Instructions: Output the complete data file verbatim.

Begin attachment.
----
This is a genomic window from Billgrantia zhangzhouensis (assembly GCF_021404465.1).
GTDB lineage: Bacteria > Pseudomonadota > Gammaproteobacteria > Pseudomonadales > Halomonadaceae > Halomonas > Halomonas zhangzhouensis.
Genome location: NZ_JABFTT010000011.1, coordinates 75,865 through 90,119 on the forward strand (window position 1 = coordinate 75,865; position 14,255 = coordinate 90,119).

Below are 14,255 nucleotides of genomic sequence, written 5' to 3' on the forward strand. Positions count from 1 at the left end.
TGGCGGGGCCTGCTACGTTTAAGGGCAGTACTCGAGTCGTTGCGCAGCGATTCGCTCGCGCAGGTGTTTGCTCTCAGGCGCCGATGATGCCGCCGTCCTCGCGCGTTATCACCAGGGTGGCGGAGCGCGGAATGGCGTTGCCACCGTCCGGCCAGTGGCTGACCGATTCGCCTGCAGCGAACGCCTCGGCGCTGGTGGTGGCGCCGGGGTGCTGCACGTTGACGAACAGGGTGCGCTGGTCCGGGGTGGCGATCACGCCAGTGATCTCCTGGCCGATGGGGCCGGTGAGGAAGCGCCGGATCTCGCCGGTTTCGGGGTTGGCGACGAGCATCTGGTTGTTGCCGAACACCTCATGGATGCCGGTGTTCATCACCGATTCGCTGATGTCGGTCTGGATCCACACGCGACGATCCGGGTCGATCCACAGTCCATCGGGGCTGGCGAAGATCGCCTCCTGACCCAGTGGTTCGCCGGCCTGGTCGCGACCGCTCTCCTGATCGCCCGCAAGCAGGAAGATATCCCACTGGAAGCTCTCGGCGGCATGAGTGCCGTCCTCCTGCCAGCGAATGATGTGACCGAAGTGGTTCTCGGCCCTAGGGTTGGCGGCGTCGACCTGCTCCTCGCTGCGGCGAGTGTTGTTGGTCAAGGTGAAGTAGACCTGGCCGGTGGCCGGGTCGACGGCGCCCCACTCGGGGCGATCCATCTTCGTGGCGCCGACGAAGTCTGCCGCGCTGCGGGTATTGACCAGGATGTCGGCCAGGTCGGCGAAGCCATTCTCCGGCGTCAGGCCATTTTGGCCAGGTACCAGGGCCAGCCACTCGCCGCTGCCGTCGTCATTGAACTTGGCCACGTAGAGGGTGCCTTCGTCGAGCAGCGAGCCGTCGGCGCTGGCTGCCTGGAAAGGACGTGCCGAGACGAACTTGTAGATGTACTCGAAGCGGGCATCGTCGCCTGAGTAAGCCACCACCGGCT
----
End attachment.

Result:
This is a genomic window from Billgrantia zhangzhouensis (assembly GCF_021404465.1).
GTDB lineage: Bacteria > Pseudomonadota > Gammaproteobacteria > Pseudomonadales > Halomonadaceae > Halomonas > Halomonas zhangzhouensis.
Genome location: NZ_JABFTT010000011.1, coordinates 75,865 through 90,119 on the forward strand (window position 1 = coordinate 75,865; position 14,255 = coordinate 90,119).

Below are 14,255 nucleotides of genomic sequence, written 5' to 3' on the forward strand. Positions count from 1 at the left end.
TGGCGGGGCCTGCTACGTTTAAGGGCAGTACTCGAGTCGTTGCGCAGCGATTCGCTCGCGCAGGTGTTTGCTCTCAGGCGCCGATGATGCCGCCGTCCTCGCGCGTTATCACCAGGGTGGCGGAGCGCGGAATGGCGTTGCCACCGTCCGGCCAGTGGCTGACCGATTCGCCTGCAGCGAACGCCTCGGCGCTGGTGGTGGCGCCGGGGTGCTGCACGTTGACGAACAGGGTGCGCTGGTCCGGGGTGGCGATCACGCCAGTGATCTCCTGGCCGATGGGGCCGGTGAGGAAGCGCCGGATCTCGCCGGTTTCGGGGTTGGCGACGAGCATCTGGTTGTTGCCGAACACCTCATGGATGCCGGTGTTCATCACCGATTCGCTGATGTCGGTCTGGATCCACACGCGACGATCCGGGTCGATCCACAGTCCATCGGGGCTGGCGAAGATCGCCTCCTGACCCAGTGGTTCGCCGGCCTGGTCGCGACCGCTCTCCTGATCGCCCGCAAGCAGGAAGATATCCCACTGGAAGCTCTCGGCGGCATGAGTGCCGTCCTCCTGCCAGCGAATGATGTGACCGAAGTGGTTCTCGGCCCTAGGGTTGGCGGCGTCGACCTGCTCCTCGCTGCGGCGAGTGTTGTTGGTCAAGGTGAAGTAGACCTGGCCGGTGGCCGGGTCGACGGCGCCCCACTCGGGGCGATCCATCTTCGTGGCGCCGACGAAGTCTGCCGCGCTGCGGGTATTGACCAGGATGTCGGCCAGGTCGGCGAAGCCATTCTCCGGCGTCAGGCCATTTTGGCCAGGTACCAGGGCCAGCCACTCGCCGCTGCCGTCGTCATTGAACTTGGCCACGTAGAGGGTGCCTTCGTCGAGCAGCGAGCCGTCGGCGCTGGCTGCCTGGAAAGGACGTGCCGAGACGAACTTGTAGATGTACTCGAAGCGGGCATCGTCGCCTGAGTAAGCCACCACCGGCT